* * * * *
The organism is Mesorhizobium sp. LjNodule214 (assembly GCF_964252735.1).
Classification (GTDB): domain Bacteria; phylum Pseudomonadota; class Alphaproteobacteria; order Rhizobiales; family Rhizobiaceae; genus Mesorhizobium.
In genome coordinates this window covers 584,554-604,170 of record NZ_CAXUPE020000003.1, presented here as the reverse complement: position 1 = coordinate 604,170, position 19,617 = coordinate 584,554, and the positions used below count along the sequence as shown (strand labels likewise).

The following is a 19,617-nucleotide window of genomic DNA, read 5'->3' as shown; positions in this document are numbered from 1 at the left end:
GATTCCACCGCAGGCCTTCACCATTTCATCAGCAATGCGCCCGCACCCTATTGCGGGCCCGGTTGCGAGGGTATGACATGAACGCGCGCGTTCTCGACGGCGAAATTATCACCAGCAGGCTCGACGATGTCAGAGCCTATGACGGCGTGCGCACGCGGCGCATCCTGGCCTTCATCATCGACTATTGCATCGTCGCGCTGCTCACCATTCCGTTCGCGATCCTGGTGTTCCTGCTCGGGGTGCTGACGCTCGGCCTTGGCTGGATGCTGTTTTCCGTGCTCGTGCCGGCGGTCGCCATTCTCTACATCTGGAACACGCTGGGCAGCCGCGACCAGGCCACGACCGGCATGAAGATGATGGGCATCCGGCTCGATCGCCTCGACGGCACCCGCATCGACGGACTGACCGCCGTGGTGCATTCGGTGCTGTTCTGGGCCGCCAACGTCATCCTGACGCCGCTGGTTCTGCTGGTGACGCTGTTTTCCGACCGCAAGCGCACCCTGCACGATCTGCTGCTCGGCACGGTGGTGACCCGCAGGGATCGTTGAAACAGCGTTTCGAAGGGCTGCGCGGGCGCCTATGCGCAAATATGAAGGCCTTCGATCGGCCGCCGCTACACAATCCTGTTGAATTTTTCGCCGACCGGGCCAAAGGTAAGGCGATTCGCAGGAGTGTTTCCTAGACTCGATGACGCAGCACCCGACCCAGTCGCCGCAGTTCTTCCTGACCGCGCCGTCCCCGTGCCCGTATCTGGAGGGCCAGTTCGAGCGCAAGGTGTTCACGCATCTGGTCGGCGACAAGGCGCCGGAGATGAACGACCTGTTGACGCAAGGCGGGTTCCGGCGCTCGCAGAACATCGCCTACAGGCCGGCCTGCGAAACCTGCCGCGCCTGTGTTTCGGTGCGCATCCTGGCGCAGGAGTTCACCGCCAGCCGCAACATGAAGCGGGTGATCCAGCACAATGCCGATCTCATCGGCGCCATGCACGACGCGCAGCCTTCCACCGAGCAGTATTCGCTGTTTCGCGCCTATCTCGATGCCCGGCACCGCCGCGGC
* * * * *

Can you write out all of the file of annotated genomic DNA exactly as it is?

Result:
The organism is Mesorhizobium sp. LjNodule214 (assembly GCF_964252735.1).
Classification (GTDB): domain Bacteria; phylum Pseudomonadota; class Alphaproteobacteria; order Rhizobiales; family Rhizobiaceae; genus Mesorhizobium.
In genome coordinates this window covers 584,554-604,170 of record NZ_CAXUPE020000003.1, presented here as the reverse complement: position 1 = coordinate 604,170, position 19,617 = coordinate 584,554, and the positions used below count along the sequence as shown (strand labels likewise).

The following is a 19,617-nucleotide window of genomic DNA, read 5'->3' as shown; positions in this document are numbered from 1 at the left end:
GATTCCACCGCAGGCCTTCACCATTTCATCAGCAATGCGCCCGCACCCTATTGCGGGCCCGGTTGCGAGGGTATGACATGAACGCGCGCGTTCTCGACGGCGAAATTATCACCAGCAGGCTCGACGATGTCAGAGCCTATGACGGCGTGCGCACGCGGCGCATCCTGGCCTTCATCATCGACTATTGCATCGTCGCGCTGCTCACCATTCCGTTCGCGATCCTGGTGTTCCTGCTCGGGGTGCTGACGCTCGGCCTTGGCTGGATGCTGTTTTCCGTGCTCGTGCCGGCGGTCGCCATTCTCTACATCTGGAACACGCTGGGCAGCCGCGACCAGGCCACGACCGGCATGAAGATGATGGGCATCCGGCTCGATCGCCTCGACGGCACCCGCATCGACGGACTGACCGCCGTGGTGCATTCGGTGCTGTTCTGGGCCGCCAACGTCATCCTGACGCCGCTGGTTCTGCTGGTGACGCTGTTTTCCGACCGCAAGCGCACCCTGCACGATCTGCTGCTCGGCACGGTGGTGACCCGCAGGGATCGTTGAAACAGCGTTTCGAAGGGCTGCGCGGGCGCCTATGCGCAAATATGAAGGCCTTCGATCGGCCGCCGCTACACAATCCTGTTGAATTTTTCGCCGACCGGGCCAAAGGTAAGGCGATTCGCAGGAGTGTTTCCTAGACTCGATGACGCAGCACCCGACCCAGTCGCCGCAGTTCTTCCTGACCGCGCCGTCCCCGTGCCCGTATCTGGAGGGCCAGTTCGAGCGCAAGGTGTTCACGCATCTGGTCGGCGACAAGGCGCCGGAGATGAACGACCTGTTGACGCAAGGCGGGTTCCGGCGCTCGCAGAACATCGCCTACAGGCCGGCCTGCGAAACCTGCCGCGCCTGTGTTTCGGTGCGCATCCTGGCGCAGGAGTTCACCGCCAGCCGCAACATGAAGCGGGTGATCCAGCACAATGCCGATCTCATCGGCGCCATGCACGACGCGCAGCCTTCCACCGAGCAGTATTCGCTGTTTCGCGCCTATCTCGATGCCCGGCACCGCCGCGGC